Amazigh association seeks alternative to IRCAM

Amazigh association seeks alternative to IRCAM

The Amazigh Network for Citizenship will organise a national seminar from Friday (14 April) through Sunday, inviting more than 40 Amazigh associations, with the intention of discussing and approving a draft law to establish an alternative body to the Royal Institute for Amazigh Culture and forming a pressure group to advocate it and bring it into existence.
Ahmed Arhamoosh, president of the association, told Magharebia that the aim of the initiative was to create a national body for Amazigh language, culture and civilisation that has proper independence and extensive powers in making political decisions, including the authority to have laws promulgated.

Arhamoosh explained that his association worked on the proposed draft law for a year. “We carried out thorough research on the laws regulating similar bodies, particularly the law for the Mohammad VI Academy for the Arabic Language, the law for the Grievances Board and the Authority for Equity and Conciliation. We have also relied on the Paris Declaration on Sectoral National Bodies.”

The draft put forward by the association aims at broadening the representation of Amazigh associations within the body, proposing that the body s Executive Council be made up of 44 members. Membership would include 20 representatives from Amazigh associations and representatives from every government sector concerned with Amazigh affairs — such as the Ministries of Finance, Justice, Education, Planning, Civil Service, and Culture. The draft law also proposes that the body s Executive Council includes representatives from university bodies, as well as lawyers and women s organisations.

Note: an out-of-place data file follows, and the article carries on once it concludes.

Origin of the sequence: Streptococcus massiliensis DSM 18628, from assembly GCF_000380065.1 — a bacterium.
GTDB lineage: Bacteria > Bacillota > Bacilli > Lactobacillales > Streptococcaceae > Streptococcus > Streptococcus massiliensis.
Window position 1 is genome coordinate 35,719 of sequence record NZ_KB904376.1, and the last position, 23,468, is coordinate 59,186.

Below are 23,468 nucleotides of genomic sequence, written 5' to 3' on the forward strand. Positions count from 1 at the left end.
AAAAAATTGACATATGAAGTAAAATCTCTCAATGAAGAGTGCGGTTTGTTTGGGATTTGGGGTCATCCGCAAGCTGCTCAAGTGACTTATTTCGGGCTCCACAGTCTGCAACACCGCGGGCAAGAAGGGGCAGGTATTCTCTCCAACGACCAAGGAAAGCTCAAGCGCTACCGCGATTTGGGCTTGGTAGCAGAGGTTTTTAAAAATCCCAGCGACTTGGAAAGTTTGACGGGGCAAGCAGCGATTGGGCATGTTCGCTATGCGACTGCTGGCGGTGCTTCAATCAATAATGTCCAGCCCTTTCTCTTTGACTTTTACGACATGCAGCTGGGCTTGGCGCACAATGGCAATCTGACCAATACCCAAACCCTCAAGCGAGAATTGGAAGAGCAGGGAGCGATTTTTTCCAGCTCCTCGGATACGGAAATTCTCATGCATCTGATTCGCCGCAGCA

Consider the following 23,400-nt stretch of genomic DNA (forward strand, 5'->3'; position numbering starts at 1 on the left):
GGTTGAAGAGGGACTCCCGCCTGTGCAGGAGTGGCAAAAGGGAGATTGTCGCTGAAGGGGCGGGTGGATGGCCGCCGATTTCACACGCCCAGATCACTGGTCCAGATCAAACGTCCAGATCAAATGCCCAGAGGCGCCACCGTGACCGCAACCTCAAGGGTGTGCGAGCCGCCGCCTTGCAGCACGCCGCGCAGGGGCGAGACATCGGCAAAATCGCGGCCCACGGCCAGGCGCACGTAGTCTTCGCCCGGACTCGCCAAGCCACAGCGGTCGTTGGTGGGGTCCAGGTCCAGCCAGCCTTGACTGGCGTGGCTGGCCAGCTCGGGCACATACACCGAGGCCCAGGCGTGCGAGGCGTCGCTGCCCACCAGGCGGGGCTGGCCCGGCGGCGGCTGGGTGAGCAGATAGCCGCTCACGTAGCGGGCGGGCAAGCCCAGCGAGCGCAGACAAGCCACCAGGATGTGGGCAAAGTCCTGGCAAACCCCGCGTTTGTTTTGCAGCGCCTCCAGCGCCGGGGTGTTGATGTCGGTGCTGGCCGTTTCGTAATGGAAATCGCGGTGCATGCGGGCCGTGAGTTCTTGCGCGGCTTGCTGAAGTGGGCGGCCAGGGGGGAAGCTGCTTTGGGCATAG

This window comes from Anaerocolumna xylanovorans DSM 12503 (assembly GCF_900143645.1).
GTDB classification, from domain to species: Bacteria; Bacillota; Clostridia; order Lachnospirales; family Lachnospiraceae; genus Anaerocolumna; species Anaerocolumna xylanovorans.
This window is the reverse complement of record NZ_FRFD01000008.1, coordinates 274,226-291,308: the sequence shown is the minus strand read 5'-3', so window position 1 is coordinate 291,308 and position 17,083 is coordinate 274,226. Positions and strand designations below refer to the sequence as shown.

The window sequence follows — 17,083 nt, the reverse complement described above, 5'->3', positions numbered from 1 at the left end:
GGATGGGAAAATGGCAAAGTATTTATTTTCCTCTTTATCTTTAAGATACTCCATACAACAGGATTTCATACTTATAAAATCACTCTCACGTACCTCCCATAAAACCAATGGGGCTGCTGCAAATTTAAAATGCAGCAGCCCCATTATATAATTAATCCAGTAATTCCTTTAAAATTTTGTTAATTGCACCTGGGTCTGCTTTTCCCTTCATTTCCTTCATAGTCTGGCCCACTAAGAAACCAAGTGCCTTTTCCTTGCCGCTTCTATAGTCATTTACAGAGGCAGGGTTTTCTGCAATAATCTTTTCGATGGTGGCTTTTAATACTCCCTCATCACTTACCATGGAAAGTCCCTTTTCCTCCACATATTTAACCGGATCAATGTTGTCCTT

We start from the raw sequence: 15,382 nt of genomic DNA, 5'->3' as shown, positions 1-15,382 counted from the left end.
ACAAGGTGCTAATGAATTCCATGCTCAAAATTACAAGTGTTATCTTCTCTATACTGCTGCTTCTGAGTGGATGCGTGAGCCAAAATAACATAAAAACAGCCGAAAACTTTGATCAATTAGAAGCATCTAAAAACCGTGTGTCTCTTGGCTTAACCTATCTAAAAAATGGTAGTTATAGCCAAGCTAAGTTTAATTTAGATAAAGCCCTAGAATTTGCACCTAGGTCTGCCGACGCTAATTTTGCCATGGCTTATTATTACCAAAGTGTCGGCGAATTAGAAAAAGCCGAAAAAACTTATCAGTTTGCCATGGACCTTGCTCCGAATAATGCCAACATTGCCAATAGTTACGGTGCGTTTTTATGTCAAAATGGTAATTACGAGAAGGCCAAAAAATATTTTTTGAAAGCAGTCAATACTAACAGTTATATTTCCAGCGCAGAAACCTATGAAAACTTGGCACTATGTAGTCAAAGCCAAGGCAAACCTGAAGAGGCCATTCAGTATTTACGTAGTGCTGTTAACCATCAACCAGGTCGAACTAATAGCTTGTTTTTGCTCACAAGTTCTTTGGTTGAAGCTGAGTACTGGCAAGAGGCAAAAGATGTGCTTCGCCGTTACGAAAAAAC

“We are trying to address the weaknesses in the Royal Institute for Amazigh Culture, as it is a consultative body for the King and not a decision-making body, with a budget dependant on the Royal Palace, which hampers its independence. In regard to representation, we have found that only four Amazigh associations are represented in the Royal Institute, whereas more than 100 Amazigh associations exist in Morocco,” Arhamoosh said.

“The other issue which we believe constitutes an obstacle to the institute s effectiveness is the absence of any relationship between it and the government, which sets its decisions at cross-purposes with the government s directives. Therefore, we have suggested that there be representatives from the most important ministries on the Executive Council of the alternative body proposed by us, to ensure co-ordination between the concerns of the body and those of the government.”

Arhamoosh said that 11 Amazigh associations have approved the draft so far and he hopes that the number will reach between 35 and 40 during the national debate it is organising.

“We hope we are able to marshal the support necessary to place the draft officially before the Head of State during the coming month of May and to lobby for it in order to get it approved as a law by the Council of Ministries,” he said.

This initiative is taking place only a few weeks before the end of the term of office of the existing Administration Council of the Royal Institute for Amazigh Culture, which was founded four years ago on the initiative of the King Mohammed VI.


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